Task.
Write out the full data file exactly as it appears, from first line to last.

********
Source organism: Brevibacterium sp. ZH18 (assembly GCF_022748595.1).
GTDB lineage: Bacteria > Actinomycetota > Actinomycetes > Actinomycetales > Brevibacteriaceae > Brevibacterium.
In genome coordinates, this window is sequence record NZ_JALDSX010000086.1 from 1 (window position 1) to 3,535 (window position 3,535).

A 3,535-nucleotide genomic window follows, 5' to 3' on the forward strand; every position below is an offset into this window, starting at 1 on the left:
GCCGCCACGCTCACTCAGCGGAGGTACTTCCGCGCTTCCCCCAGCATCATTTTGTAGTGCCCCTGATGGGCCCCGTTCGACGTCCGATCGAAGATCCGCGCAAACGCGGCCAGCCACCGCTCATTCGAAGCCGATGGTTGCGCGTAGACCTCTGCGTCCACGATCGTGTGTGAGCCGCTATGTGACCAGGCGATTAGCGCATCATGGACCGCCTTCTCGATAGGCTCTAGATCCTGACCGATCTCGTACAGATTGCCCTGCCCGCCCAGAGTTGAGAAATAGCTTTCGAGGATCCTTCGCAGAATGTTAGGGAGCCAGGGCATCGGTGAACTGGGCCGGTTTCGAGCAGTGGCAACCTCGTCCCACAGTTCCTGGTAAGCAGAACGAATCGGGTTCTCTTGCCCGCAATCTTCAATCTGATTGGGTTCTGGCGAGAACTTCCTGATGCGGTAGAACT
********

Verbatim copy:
Source organism: Brevibacterium sp. ZH18 (assembly GCF_022748595.1).
GTDB lineage: Bacteria > Actinomycetota > Actinomycetes > Actinomycetales > Brevibacteriaceae > Brevibacterium.
In genome coordinates, this window is sequence record NZ_JALDSX010000086.1 from 1 (window position 1) to 3,535 (window position 3,535).

A 3,535-nucleotide genomic window follows, 5' to 3' on the forward strand; every position below is an offset into this window, starting at 1 on the left:
GCCGCCACGCTCACTCAGCGGAGGTACTTCCGCGCTTCCCCCAGCATCATTTTGTAGTGCCCCTGATGGGCCCCGTTCGACGTCCGATCGAAGATCCGCGCAAACGCGGCCAGCCACCGCTCATTCGAAGCCGATGGTTGCGCGTAGACCTCTGCGTCCACGATCGTGTGTGAGCCGCTATGTGACCAGGCGATTAGCGCATCATGGACCGCCTTCTCGATAGGCTCTAGATCCTGACCGATCTCGTACAGATTGCCCTGCCCGCCCAGAGTTGAGAAATAGCTTTCGAGGATCCTTCGCAGAATGTTAGGGAGCCAGGGCATCGGTGAACTGGGCCGGTTTCGAGCAGTGGCAACCTCGTCCCACAGTTCCTGGTAAGCAGAACGAATCGGGTTCTCTTGCCCGCAATCTTCAATCTGATTGGGTTCTGGCGAGAACTTCCTGATGCGGTAGAACT